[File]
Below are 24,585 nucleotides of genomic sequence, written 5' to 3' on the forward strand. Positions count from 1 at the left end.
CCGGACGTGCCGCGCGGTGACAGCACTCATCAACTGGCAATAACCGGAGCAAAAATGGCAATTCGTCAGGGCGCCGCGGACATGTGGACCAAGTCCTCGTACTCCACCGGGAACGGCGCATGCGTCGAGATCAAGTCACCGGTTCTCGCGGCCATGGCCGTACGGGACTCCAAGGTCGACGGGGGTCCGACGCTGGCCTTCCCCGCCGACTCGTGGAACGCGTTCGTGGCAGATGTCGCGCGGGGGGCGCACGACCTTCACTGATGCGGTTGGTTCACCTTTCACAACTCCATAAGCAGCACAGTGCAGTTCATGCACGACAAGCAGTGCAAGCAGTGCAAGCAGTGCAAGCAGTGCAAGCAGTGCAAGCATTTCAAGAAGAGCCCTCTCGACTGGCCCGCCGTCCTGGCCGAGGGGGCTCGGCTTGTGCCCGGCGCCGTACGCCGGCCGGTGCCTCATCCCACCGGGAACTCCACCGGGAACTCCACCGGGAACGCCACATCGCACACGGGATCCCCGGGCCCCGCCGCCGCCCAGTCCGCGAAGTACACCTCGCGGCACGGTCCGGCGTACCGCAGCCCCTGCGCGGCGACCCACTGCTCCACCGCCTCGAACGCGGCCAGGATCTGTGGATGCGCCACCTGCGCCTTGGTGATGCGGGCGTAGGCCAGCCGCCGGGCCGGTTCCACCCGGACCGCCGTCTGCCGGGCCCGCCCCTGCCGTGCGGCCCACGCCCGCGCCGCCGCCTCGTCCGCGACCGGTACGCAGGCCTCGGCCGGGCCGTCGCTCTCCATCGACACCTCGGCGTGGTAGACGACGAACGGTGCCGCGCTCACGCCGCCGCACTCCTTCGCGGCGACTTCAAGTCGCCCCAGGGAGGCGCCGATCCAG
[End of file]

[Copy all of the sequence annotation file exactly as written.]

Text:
Below are 24,585 nucleotides of genomic sequence, written 5' to 3' on the forward strand. Positions count from 1 at the left end.
CCGGACGTGCCGCGCGGTGACAGCACTCATCAACTGGCAATAACCGGAGCAAAAATGGCAATTCGTCAGGGCGCCGCGGACATGTGGACCAAGTCCTCGTACTCCACCGGGAACGGCGCATGCGTCGAGATCAAGTCACCGGTTCTCGCGGCCATGGCCGTACGGGACTCCAAGGTCGACGGGGGTCCGACGCTGGCCTTCCCCGCCGACTCGTGGAACGCGTTCGTGGCAGATGTCGCGCGGGGGGCGCACGACCTTCACTGATGCGGTTGGTTCACCTTTCACAACTCCATAAGCAGCACAGTGCAGTTCATGCACGACAAGCAGTGCAAGCAGTGCAAGCAGTGCAAGCAGTGCAAGCAGTGCAAGCATTTCAAGAAGAGCCCTCTCGACTGGCCCGCCGTCCTGGCCGAGGGGGCTCGGCTTGTGCCCGGCGCCGTACGCCGGCCGGTGCCTCATCCCACCGGGAACTCCACCGGGAACTCCACCGGGAACGCCACATCGCACACGGGATCCCCGGGCCCCGCCGCCGCCCAGTCCGCGAAGTACACCTCGCGGCACGGTCCGGCGTACCGCAGCCCCTGCGCGGCGACCCACTGCTCCACCGCCTCGAACGCGGCCAGGATCTGTGGATGCGCCACCTGCGCCTTGGTGATGCGGGCGTAGGCCAGCCGCCGGGCCGGTTCCACCCGGACCGCCGTCTGCCGGGCCCGCCCCTGCCGTGCGGCCCACGCCCGCGCCGCCGCCTCGTCCGCGACCGGTACGCAGGCCTCGGCCGGGCCGTCGCTCTCCATCGACACCTCGGCGTGGTAGACGACGAACGGTGCCGCGCTCACGCCGCCGCACTCCTTCGCGGCGACTTCAAGTCGCCCCAGGGAGGCGCCGATCCAG